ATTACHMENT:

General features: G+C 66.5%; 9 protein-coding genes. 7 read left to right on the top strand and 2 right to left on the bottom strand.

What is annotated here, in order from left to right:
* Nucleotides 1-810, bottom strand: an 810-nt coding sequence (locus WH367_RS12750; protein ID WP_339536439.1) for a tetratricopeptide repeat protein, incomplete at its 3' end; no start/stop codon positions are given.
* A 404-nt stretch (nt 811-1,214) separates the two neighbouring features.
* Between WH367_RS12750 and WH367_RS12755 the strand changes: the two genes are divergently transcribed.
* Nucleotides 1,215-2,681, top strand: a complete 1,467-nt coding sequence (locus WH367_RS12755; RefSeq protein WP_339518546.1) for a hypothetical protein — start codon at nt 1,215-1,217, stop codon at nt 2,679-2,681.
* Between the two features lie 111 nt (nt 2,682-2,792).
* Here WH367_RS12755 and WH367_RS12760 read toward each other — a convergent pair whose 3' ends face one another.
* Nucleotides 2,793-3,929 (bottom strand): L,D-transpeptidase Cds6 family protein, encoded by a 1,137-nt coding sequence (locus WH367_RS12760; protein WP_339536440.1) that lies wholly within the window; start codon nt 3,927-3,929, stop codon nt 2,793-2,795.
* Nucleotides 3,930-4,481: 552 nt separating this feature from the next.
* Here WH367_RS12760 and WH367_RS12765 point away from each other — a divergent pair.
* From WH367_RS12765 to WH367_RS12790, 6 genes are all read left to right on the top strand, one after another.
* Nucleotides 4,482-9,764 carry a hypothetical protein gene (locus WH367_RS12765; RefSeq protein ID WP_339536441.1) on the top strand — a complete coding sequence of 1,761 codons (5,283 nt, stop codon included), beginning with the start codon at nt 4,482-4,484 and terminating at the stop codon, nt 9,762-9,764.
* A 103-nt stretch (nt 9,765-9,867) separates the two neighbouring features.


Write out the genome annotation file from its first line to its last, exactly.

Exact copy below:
General features: G+C 66.5%; 9 protein-coding genes. 7 read left to right on the top strand and 2 right to left on the bottom strand.

What is annotated here, in order from left to right:
* Nucleotides 1-810, bottom strand: an 810-nt coding sequence (locus WH367_RS12750; protein ID WP_339536439.1) for a tetratricopeptide repeat protein, incomplete at its 3' end; no start/stop codon positions are given.
* A 404-nt stretch (nt 811-1,214) separates the two neighbouring features.
* Between WH367_RS12750 and WH367_RS12755 the strand changes: the two genes are divergently transcribed.
* Nucleotides 1,215-2,681, top strand: a complete 1,467-nt coding sequence (locus WH367_RS12755; RefSeq protein WP_339518546.1) for a hypothetical protein — start codon at nt 1,215-1,217, stop codon at nt 2,679-2,681.
* Between the two features lie 111 nt (nt 2,682-2,792).
* Here WH367_RS12755 and WH367_RS12760 read toward each other — a convergent pair whose 3' ends face one another.
* Nucleotides 2,793-3,929 (bottom strand): L,D-transpeptidase Cds6 family protein, encoded by a 1,137-nt coding sequence (locus WH367_RS12760; protein WP_339536440.1) that lies wholly within the window; start codon nt 3,927-3,929, stop codon nt 2,793-2,795.
* Nucleotides 3,930-4,481: 552 nt separating this feature from the next.
* Here WH367_RS12760 and WH367_RS12765 point away from each other — a divergent pair.
* From WH367_RS12765 to WH367_RS12790, 6 genes are all read left to right on the top strand, one after another.
* Nucleotides 4,482-9,764 carry a hypothetical protein gene (locus WH367_RS12765; RefSeq protein ID WP_339536441.1) on the top strand — a complete coding sequence of 1,761 codons (5,283 nt, stop codon included), beginning with the start codon at nt 4,482-4,484 and terminating at the stop codon, nt 9,762-9,764.
* A 103-nt stretch (nt 9,765-9,867) separates the two neighbouring features.